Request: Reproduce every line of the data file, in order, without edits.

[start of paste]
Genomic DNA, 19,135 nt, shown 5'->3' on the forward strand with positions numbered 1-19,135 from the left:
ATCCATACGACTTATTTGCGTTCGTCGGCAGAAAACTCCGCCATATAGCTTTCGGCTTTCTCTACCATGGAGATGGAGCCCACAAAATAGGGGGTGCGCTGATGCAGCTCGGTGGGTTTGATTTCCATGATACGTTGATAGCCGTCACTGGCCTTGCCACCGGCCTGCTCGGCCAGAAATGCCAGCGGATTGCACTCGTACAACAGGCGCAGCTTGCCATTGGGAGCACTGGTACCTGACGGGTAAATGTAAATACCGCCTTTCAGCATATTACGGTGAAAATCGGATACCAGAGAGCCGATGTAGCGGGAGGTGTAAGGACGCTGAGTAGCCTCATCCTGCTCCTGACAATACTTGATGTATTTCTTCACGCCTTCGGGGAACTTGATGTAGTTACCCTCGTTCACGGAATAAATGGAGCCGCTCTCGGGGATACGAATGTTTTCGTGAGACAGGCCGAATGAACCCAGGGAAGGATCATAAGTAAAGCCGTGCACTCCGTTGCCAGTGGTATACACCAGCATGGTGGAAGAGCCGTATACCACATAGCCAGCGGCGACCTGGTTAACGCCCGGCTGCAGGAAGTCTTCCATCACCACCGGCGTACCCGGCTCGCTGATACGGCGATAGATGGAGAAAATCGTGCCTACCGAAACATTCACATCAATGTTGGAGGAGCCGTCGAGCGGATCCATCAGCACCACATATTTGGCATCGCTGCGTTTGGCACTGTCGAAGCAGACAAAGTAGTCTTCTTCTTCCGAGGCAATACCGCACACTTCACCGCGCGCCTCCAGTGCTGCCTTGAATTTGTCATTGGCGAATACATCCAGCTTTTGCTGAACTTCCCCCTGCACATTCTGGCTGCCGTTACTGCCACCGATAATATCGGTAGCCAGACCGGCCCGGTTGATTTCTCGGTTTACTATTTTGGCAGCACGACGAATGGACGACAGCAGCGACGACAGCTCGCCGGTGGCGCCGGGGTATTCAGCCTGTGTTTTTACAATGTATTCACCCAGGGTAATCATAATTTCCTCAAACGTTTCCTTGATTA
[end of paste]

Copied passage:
Genomic DNA, 19,135 nt, shown 5'->3' on the forward strand with positions numbered 1-19,135 from the left:
ATCCATACGACTTATTTGCGTTCGTCGGCAGAAAACTCCGCCATATAGCTTTCGGCTTTCTCTACCATGGAGATGGAGCCCACAAAATAGGGGGTGCGCTGATGCAGCTCGGTGGGTTTGATTTCCATGATACGTTGATAGCCGTCACTGGCCTTGCCACCGGCCTGCTCGGCCAGAAATGCCAGCGGATTGCACTCGTACAACAGGCGCAGCTTGCCATTGGGAGCACTGGTACCTGACGGGTAAATGTAAATACCGCCTTTCAGCATATTACGGTGAAAATCGGATACCAGAGAGCCGATGTAGCGGGAGGTGTAAGGACGCTGAGTAGCCTCATCCTGCTCCTGACAATACTTGATGTATTTCTTCACGCCTTCGGGGAACTTGATGTAGTTACCCTCGTTCACGGAATAAATGGAGCCGCTCTCGGGGATACGAATGTTTTCGTGAGACAGGCCGAATGAACCCAGGGAAGGATCATAAGTAAAGCCGTGCACTCCGTTGCCAGTGGTATACACCAGCATGGTGGAAGAGCCGTATACCACATAGCCAGCGGCGACCTGGTTAACGCCCGGCTGCAGGAAGTCTTCCATCACCACCGGCGTACCCGGCTCGCTGATACGGCGATAGATGGAGAAAATCGTGCCTACCGAAACATTCACATCAATGTTGGAGGAGCCGTCGAGCGGATCCATCAGCACCACATATTTGGCATCGCTGCGTTTGGCACTGTCGAAGCAGACAAAGTAGTCTTCTTCTTCCGAGGCAATACCGCACACTTCACCGCGCGCCTCCAGTGCTGCCTTGAATTTGTCATTGGCGAATACATCCAGCTTTTGCTGAACTTCCCCCTGCACATTCTGGCTGCCGTTACTGCCACCGATAATATCGGTAGCCAGACCGGCCCGGTTGATTTCTCGGTTTACTATTTTGGCAGCACGACGAATGGACGACAGCAGCGACGACAGCTCGCCGGTGGCGCCGGGGTATTCAGCCTGTGTTTTTACAATGTATTCACCCAGGGTAATCATAATTTCCTCAAACGTTTCCTTGATTA